In Silverlight 2 this restriction has been relaxed, so that you will also be able to make call to a server which contains either via a Silverlight XML Policy file (I have no details on this), or to a server which contains a flash cross domain policy file (this information comes from Scott Guthries Silverlight DIGG Silverlight client article
Since Silverlight 2 supports the flash crossdomain policy file, this means that any site that currently gives flash access also will allow silverlight access. (DIGG is the example given in ScottGu's blog).
So in this article i will talk a little about this file (as this will work in Silverlight 2 when it is released).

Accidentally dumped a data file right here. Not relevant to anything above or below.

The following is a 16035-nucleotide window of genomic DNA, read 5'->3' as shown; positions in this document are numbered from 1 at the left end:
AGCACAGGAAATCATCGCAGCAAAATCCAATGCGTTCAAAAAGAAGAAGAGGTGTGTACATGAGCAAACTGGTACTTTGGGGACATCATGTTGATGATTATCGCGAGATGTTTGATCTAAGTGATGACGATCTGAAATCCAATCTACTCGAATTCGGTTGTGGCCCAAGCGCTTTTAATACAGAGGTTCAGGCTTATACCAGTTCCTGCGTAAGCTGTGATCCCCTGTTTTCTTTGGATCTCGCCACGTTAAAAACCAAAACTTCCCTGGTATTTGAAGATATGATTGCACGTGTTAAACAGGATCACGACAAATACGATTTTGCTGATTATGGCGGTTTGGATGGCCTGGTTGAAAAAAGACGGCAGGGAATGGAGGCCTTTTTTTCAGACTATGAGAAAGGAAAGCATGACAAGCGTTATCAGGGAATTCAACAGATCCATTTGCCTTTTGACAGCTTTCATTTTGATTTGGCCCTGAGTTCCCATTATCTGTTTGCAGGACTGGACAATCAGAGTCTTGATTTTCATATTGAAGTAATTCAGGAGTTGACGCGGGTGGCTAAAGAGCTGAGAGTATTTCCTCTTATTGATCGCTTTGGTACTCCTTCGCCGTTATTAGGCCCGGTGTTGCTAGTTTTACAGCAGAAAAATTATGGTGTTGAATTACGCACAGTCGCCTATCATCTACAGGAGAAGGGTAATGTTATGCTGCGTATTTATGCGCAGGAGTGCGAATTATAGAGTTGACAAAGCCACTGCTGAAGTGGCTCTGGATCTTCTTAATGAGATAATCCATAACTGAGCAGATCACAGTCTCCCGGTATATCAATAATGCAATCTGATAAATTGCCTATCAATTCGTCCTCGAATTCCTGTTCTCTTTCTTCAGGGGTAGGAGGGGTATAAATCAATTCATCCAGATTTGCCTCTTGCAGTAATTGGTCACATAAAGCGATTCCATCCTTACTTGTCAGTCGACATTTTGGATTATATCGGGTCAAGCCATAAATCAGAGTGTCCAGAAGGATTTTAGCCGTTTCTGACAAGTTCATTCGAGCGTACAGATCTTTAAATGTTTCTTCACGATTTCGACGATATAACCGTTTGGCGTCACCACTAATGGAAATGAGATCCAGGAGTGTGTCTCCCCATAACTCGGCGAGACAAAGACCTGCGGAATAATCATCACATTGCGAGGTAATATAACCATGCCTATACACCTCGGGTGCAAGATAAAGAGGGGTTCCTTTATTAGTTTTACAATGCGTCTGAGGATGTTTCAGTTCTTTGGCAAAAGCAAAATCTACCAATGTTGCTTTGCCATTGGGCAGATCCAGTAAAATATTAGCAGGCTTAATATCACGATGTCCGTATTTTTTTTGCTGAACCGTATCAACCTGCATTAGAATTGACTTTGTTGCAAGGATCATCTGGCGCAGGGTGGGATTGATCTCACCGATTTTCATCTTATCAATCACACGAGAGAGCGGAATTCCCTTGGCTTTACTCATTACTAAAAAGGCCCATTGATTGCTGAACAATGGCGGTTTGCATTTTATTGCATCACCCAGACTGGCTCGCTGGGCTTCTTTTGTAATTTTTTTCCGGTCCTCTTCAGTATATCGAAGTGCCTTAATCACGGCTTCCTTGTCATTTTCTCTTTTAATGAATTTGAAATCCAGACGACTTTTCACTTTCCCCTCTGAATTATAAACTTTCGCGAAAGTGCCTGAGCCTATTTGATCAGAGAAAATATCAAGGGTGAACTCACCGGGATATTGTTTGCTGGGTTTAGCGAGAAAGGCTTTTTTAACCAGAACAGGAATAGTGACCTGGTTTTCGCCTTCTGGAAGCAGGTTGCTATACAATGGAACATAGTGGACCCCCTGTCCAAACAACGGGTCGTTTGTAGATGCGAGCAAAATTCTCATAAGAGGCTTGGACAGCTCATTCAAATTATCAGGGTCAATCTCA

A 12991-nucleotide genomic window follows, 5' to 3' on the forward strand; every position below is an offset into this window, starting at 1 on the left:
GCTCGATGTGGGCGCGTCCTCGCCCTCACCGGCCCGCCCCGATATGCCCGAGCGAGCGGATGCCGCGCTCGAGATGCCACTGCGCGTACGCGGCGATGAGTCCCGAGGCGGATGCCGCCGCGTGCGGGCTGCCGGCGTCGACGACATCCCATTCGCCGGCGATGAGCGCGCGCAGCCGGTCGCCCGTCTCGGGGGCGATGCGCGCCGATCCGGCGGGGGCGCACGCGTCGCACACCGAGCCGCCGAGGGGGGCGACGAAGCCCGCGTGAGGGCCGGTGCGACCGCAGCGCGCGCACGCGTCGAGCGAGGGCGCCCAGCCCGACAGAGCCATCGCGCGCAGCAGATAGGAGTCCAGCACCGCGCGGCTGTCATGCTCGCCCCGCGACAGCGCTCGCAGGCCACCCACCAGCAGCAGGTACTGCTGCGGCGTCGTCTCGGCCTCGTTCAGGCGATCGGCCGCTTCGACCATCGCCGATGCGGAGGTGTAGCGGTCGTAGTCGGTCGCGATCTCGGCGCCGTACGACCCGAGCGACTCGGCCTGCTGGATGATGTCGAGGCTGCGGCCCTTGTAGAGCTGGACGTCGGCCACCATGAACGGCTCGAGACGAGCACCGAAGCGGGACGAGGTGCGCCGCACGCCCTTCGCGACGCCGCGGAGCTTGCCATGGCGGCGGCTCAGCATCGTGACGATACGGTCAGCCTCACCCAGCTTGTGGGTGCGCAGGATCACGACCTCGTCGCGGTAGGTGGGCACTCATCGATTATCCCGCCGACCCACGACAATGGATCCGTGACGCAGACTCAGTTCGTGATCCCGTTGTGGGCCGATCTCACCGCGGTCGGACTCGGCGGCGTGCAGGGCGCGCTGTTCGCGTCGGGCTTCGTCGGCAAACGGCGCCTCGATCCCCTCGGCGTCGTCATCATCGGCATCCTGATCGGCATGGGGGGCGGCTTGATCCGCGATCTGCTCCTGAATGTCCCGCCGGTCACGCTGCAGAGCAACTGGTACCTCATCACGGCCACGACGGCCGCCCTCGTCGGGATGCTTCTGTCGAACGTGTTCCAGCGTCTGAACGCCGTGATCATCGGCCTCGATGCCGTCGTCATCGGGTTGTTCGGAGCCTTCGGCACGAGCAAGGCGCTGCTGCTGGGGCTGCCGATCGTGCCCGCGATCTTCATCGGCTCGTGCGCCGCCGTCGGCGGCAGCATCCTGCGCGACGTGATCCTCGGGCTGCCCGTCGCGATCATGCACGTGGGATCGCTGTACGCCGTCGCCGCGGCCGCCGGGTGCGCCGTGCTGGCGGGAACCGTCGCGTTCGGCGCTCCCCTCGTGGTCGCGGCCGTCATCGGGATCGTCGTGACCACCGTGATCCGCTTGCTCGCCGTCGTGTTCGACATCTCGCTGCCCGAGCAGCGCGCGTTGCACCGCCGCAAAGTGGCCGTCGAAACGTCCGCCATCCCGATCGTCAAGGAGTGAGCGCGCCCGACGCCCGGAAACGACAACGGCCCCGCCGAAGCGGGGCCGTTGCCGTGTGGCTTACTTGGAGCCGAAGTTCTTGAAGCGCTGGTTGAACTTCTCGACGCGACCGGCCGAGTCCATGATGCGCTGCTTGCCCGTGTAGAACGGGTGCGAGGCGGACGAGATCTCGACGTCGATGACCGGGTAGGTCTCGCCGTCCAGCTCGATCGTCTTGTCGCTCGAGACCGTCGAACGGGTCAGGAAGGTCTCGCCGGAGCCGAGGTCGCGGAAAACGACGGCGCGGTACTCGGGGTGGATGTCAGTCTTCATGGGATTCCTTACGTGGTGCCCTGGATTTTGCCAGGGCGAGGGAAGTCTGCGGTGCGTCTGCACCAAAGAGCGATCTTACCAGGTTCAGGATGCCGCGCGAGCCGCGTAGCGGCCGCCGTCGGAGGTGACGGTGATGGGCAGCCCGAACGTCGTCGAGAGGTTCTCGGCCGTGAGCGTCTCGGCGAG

In order to implement the Flash Cross Domain policy you must have a file on your server named crossdomain.xml that is accessible to the outside world. For example you can view the DIGG cross domain policy file here. (tip click on view source).
The following xml will allow Silverlight or Flash hosted on any website to make requests to your service.
<allow-access-from domain="*" />
If you wish to restrict access to your service to a specific website (e.g. microsoft.com), the example is changed to the following
<allow-access-from domain="*.microsoft.com" />
This hopefully will help you decide which sites you wish to expose access to your own webservices to. It should also allow you to beaver around the internet and find sites (such as DIGG) which has a cross domain policy file that you can connect to already.